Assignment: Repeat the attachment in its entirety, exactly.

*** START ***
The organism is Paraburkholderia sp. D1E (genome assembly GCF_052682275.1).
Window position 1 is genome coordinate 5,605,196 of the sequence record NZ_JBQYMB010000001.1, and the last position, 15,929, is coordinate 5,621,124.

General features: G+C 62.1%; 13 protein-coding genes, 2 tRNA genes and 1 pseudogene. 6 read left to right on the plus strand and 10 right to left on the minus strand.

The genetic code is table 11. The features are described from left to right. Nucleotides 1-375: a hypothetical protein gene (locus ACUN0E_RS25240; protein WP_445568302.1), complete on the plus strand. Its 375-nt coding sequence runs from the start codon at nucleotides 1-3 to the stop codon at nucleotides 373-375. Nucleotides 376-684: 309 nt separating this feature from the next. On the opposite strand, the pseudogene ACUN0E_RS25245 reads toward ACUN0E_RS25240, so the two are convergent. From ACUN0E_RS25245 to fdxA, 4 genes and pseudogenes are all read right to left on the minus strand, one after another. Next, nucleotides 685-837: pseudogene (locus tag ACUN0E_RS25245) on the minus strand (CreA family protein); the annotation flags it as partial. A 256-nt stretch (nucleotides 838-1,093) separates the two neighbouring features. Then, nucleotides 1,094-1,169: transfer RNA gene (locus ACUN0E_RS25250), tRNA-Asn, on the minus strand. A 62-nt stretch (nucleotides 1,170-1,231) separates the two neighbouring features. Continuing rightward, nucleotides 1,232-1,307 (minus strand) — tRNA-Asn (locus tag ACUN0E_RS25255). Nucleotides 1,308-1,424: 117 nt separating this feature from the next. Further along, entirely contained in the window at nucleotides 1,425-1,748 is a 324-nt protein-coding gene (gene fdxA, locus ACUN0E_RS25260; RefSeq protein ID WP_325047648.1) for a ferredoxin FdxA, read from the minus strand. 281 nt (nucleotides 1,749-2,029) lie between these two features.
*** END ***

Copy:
The organism is Paraburkholderia sp. D1E (genome assembly GCF_052682275.1).
Window position 1 is genome coordinate 5,605,196 of the sequence record NZ_JBQYMB010000001.1, and the last position, 15,929, is coordinate 5,621,124.

General features: G+C 62.1%; 13 protein-coding genes, 2 tRNA genes and 1 pseudogene. 6 read left to right on the plus strand and 10 right to left on the minus strand.

The genetic code is table 11. The features are described from left to right. Nucleotides 1-375: a hypothetical protein gene (locus ACUN0E_RS25240; protein WP_445568302.1), complete on the plus strand. Its 375-nt coding sequence runs from the start codon at nucleotides 1-3 to the stop codon at nucleotides 373-375. Nucleotides 376-684: 309 nt separating this feature from the next. On the opposite strand, the pseudogene ACUN0E_RS25245 reads toward ACUN0E_RS25240, so the two are convergent. From ACUN0E_RS25245 to fdxA, 4 genes and pseudogenes are all read right to left on the minus strand, one after another. Next, nucleotides 685-837: pseudogene (locus tag ACUN0E_RS25245) on the minus strand (CreA family protein); the annotation flags it as partial. A 256-nt stretch (nucleotides 838-1,093) separates the two neighbouring features. Then, nucleotides 1,094-1,169: transfer RNA gene (locus ACUN0E_RS25250), tRNA-Asn, on the minus strand. A 62-nt stretch (nucleotides 1,170-1,231) separates the two neighbouring features. Continuing rightward, nucleotides 1,232-1,307 (minus strand) — tRNA-Asn (locus tag ACUN0E_RS25255). Nucleotides 1,308-1,424: 117 nt separating this feature from the next. Further along, entirely contained in the window at nucleotides 1,425-1,748 is a 324-nt protein-coding gene (gene fdxA, locus ACUN0E_RS25260; RefSeq protein ID WP_325047648.1) for a ferredoxin FdxA, read from the minus strand. 281 nt (nucleotides 1,749-2,029) lie between these two features.